There is one outstanding statistical feature of 21st century capitalism.
- Michael Roberts Blog
Capitalism is increasingly failing to develop what Marx called the “productive forces” (namely the technology and labour necessary to expand the output of things and services that human society needs or wants). As measured by gross national product in all the economies of the world (or per person), world capitalism is finding it more and more difficult to expand.
When Marx and Engels wrote the Communist Manifesto 170 years ago, they proclaimed the productive power unleashed by the capitalist exploitation of labour power, based on using more and more means of production (machines, technology etc) to replace human labour, while extending its tentacles to all parts of the globe. Indeed, the rapacious drive for profit has led to an uncontrolled destruction of nature and of the earth’s resources that has polluted the planet. And now, fossil fuel production has caused an increasingly irreversible global warming that is changing the earth’s climate, bringing with it extreme weather and disasters.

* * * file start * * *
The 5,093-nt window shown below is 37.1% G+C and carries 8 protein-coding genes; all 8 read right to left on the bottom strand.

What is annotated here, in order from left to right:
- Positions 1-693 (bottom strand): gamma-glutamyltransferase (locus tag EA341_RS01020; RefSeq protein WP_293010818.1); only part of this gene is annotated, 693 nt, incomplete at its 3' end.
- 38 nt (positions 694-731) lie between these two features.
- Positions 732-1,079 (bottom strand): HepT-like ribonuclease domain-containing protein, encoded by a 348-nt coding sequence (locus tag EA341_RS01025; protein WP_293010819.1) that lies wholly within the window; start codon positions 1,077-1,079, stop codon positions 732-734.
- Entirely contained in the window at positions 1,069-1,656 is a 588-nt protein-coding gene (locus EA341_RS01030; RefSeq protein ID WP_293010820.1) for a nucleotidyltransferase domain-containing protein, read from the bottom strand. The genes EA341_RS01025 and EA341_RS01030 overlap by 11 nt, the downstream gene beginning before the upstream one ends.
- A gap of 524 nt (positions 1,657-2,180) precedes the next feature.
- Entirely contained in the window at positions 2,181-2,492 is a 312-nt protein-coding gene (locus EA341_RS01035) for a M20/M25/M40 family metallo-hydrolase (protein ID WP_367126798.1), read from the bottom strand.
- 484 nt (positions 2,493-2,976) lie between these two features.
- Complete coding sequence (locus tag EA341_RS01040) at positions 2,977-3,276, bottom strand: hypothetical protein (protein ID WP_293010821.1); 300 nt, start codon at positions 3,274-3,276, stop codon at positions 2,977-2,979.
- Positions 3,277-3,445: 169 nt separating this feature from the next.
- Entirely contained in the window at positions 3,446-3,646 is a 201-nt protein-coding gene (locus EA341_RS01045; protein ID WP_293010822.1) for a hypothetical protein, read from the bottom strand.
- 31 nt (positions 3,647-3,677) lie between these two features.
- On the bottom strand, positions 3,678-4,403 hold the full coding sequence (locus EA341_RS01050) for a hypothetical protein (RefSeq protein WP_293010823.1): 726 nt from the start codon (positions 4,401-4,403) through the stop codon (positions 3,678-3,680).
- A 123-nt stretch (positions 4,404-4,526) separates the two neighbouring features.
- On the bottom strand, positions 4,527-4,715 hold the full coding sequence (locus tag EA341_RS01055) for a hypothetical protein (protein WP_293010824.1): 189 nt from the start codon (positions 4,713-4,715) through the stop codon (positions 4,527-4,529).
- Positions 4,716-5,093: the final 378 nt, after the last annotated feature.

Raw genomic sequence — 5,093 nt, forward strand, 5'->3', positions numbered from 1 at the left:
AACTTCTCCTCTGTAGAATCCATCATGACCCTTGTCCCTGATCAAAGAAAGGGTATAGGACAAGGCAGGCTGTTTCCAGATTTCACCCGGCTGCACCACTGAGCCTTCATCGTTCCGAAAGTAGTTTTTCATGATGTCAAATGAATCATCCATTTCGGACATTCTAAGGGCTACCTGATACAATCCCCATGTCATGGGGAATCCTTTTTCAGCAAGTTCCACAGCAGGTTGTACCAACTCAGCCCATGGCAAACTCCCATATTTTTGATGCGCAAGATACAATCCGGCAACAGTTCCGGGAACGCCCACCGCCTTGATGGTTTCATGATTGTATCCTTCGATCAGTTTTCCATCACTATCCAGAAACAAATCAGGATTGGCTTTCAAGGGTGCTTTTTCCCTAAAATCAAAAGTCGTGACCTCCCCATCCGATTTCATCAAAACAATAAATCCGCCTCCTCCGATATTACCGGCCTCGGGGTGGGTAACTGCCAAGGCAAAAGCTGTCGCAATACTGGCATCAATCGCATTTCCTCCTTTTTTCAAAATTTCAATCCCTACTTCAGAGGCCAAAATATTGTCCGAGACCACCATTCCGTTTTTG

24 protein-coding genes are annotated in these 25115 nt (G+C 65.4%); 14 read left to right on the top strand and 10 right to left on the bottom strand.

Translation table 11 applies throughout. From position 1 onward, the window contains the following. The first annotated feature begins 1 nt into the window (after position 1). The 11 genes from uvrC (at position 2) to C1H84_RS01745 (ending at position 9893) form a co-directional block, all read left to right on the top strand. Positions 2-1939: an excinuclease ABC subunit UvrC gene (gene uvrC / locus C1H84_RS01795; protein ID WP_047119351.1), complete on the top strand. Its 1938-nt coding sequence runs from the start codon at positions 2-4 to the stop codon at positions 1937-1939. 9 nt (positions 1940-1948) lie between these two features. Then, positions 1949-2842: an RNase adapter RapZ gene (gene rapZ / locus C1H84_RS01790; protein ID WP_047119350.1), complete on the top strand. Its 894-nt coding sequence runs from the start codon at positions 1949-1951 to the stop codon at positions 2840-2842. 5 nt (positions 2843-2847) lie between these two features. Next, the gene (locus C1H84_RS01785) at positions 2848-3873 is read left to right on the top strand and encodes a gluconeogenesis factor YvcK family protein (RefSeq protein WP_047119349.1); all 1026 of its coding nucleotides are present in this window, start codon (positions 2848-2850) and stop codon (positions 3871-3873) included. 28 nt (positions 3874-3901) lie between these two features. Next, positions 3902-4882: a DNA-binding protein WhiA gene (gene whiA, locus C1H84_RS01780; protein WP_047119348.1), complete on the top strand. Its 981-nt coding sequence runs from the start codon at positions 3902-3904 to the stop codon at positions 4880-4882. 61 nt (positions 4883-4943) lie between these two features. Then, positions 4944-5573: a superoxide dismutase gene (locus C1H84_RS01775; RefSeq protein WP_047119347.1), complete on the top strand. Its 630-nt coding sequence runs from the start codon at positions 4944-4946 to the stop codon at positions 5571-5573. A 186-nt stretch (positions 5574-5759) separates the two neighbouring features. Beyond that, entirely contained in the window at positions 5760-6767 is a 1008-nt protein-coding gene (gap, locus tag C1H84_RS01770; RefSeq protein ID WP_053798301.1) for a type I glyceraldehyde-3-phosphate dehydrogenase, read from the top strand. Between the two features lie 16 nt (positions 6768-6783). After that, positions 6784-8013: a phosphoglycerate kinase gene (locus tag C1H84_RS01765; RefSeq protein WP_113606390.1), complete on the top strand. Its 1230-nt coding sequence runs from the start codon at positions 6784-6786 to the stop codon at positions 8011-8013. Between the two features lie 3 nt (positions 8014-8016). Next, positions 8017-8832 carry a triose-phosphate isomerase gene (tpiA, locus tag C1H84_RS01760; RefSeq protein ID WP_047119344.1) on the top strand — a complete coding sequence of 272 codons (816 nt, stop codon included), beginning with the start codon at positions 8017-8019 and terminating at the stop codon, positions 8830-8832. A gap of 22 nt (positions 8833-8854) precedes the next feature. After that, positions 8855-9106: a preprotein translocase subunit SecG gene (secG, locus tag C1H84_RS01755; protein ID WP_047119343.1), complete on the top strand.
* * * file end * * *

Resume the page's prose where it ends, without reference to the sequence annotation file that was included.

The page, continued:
Last year global GDP among the world’s 195 nations hit a record $85trn. Remarkably, three-quarters of this was accounted for by just 14 economies – the lucky few with an individual GDP in excess of $1trn.
The global population also hit a record last year of 7.6bn. That’s a doubling in less than half a century. The working age population (WAP) has reached 5bn, but this is mainly outside the top 12 economies (ie G14 minus India and Brazil).
In the major capitalist economies, output is now expanding much more slowly than ever before. As Alan Freeman has shown in a recent paper, “economic growth of the industrialised North has fallen continuously, with only brief and limited interruptions, since at least the early 1960s. The trend is extremely strong and includes all major Northern economies without exception.” The_sixty-year_downward_trend_of_economi (1)
As Freeman concludes, “we face, not merely a decline in the GDP growth rate of one country (for example, the United States, whose decline has been studied more exhaustively) but of an entire group – the advanced or industrialised countries – whose growth rates follow the same trend and indeed, have converged. The trend observed is thus highly likely to be systemic – accounted for by the structure of the world economy as a whole – than being a result of the problems or vagaries of one particular country.” …